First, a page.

- A court in the United States has ordered Libya and six Libyans to pay US $6 billion as compensation to seven families of the US victims of the 1989 bombing of a French aircraft over Niger. The American owner of UTA Flight 772 would also benefit from the compensation.
Though it had denied having links to the bombing, Libya had agreed to pay US $1 million as compensation to the relatives of each of the 170 people on board the bombed flight.
The North African country is yet to respond to the order, but it has until 25 February to appeal. It had earlier pledged to honour US court judgments as part of efforts to foster good relations with the US.
However, it is believed that in the absence of a settlement of the judgment, the growing commerce between Libya and the US companies will be subject to compulsory court attachment to satisfy the award.
A suitcase bomb exploded on board the plane over the Sahara as it left France to Chad on 19 September, 1989, crashing the aircraft into the Tenere District in North-Eastern Niger. All the 170 passengers and crew, including seven Americans were killed.
In 1999, French court found Libya and its six officials guilty of bombing the plane. But Libya had refused to hand over the suspects to France.
Libya had paid compensation to victims of a similar attack [Lockerbie] in 1988 in which 270 people were killed.
Families of American victims and the aircraft owner brought the suit against Libya and six Libyans in federal court in April 2002. Among the seven Americans killed on the flight was Bonnie Pugh, the wife of then U.S. Ambassador to Chad, Robert Pugh.
"This award proves that the rule of law will always prevail over state-sponsored terrorism," said the lead lawyer for the victim, Stuart Newberger of Crowell & Moring legal firm.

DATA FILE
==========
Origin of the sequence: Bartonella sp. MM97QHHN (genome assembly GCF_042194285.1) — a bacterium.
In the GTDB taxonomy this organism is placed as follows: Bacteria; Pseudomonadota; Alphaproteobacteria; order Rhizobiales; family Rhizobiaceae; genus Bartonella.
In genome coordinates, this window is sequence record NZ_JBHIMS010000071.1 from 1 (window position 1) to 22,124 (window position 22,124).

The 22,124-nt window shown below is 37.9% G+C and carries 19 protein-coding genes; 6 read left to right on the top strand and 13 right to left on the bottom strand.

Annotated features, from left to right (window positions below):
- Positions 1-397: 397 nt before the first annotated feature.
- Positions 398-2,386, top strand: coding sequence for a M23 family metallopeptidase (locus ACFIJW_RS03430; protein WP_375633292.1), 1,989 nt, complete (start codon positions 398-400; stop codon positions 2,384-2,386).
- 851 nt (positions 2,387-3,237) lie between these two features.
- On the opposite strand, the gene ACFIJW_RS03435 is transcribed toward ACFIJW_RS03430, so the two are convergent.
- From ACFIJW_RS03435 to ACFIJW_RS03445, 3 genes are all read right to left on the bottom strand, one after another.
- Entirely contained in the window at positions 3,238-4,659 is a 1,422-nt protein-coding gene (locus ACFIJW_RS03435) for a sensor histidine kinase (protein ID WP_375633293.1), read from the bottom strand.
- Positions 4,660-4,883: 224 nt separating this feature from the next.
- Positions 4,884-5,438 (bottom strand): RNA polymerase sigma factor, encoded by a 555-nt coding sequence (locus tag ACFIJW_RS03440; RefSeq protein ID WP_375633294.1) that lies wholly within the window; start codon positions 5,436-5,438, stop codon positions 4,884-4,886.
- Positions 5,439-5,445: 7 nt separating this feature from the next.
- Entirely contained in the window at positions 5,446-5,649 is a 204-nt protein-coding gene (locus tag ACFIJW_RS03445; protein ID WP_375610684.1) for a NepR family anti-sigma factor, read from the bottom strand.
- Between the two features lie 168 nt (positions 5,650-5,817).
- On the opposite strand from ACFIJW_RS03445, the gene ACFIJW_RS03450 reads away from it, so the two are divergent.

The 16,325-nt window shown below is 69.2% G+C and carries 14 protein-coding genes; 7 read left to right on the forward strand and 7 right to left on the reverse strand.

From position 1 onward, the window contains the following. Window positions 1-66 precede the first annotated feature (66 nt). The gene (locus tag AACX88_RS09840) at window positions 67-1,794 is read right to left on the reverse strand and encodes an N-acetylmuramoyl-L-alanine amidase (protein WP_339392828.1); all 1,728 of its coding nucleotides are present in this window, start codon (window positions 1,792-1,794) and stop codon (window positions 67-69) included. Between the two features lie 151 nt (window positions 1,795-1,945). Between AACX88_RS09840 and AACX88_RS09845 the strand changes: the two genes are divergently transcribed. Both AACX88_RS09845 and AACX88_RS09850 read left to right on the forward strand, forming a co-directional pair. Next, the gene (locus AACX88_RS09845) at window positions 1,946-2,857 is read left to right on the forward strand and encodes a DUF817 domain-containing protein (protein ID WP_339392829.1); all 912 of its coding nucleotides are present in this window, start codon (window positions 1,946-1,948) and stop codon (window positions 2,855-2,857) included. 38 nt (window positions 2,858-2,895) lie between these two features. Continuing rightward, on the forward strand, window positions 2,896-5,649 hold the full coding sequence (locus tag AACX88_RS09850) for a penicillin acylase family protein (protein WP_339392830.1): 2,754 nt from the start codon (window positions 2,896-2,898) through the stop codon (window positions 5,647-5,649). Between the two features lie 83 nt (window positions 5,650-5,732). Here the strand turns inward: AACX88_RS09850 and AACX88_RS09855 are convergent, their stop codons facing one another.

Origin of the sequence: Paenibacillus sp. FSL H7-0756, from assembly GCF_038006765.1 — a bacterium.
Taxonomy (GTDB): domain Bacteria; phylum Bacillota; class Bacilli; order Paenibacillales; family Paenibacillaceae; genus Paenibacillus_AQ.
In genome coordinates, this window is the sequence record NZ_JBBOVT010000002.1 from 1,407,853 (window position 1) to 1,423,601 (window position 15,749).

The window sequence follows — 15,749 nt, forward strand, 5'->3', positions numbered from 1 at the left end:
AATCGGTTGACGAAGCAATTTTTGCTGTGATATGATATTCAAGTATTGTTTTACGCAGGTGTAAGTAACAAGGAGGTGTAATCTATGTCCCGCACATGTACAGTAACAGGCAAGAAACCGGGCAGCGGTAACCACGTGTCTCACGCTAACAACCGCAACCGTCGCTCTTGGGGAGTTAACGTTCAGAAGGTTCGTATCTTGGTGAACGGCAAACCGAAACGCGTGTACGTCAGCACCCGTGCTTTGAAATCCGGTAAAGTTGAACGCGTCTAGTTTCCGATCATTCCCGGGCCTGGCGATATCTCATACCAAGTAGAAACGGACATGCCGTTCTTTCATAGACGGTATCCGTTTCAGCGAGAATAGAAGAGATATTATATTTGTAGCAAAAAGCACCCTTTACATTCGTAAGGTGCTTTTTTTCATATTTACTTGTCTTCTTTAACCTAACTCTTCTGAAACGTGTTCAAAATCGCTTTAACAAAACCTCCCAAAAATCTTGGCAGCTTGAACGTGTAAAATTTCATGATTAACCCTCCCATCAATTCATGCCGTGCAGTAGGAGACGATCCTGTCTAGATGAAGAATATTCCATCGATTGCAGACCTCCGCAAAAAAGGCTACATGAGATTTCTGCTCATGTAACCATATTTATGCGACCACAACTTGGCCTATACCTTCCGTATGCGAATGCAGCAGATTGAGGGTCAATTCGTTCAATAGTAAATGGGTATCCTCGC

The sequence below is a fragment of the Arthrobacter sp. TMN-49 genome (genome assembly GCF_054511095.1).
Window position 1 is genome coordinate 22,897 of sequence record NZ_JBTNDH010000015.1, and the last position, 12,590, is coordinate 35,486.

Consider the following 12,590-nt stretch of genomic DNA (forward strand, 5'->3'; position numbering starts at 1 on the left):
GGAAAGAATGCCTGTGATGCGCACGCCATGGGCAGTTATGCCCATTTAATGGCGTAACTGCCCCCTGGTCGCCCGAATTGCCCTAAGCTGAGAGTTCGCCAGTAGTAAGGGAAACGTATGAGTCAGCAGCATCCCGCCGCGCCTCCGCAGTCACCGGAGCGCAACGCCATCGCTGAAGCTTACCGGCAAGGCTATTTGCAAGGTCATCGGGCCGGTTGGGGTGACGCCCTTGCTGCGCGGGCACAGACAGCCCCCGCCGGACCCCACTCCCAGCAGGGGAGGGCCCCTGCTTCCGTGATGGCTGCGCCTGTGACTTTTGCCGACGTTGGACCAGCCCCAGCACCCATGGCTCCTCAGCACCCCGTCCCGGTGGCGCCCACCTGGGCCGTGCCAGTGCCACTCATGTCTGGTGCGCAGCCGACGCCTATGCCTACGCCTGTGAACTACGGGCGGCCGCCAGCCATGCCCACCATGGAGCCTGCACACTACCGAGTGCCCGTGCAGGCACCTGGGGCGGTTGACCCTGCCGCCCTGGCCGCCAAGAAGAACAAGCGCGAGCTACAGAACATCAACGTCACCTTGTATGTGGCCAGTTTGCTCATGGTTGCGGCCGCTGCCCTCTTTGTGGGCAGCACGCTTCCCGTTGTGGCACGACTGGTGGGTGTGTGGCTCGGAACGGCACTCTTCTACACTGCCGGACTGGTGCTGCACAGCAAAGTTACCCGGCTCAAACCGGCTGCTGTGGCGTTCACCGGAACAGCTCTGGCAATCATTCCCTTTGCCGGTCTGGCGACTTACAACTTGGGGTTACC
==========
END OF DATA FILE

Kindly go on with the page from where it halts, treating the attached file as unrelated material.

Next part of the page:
"At the end of the day, all 170 victims of UTA Flight 772 will be remembered and honoured by this decision. Indeed, it is because of rulings like this that Libya has rejected terrorism and re-joined the civilized nations of the world."
Counsel for Interlease, Inc, the owner of the bombed DC-10 aircraft, John Metzger, said, "the day of accountability for Libya has been a long time coming. We are grateful that the court has determined that Libya committed this terrorist act.
"While nothing will bring back these loved ones, this decision makes clear that terrorism is not only abhorrent, but hits the terrorist state where it hurts -- in their pocketbook."
As part of its well-publicized abandonment of terrorism and nuclear weapon development and to engage the US and the EU on political and commercial deals, Libya defended its case in the US. This is the first ever case decided in which the terrorist state appeared in court and had attorneys defend the case through final judgment.
Libya had become victim of rough western diplomacy characterised by sanctions shortly after the bombings.
But the country later enjoyed the fruits of its readiness to comply with the international community in 2006 when the US removed it from the "state sponsor of terrorism list" and restored diplomatic relations for the first time in decades.
This followed earlier actions to lift United Nations' sanctions and other commercial restrictions on Libya.
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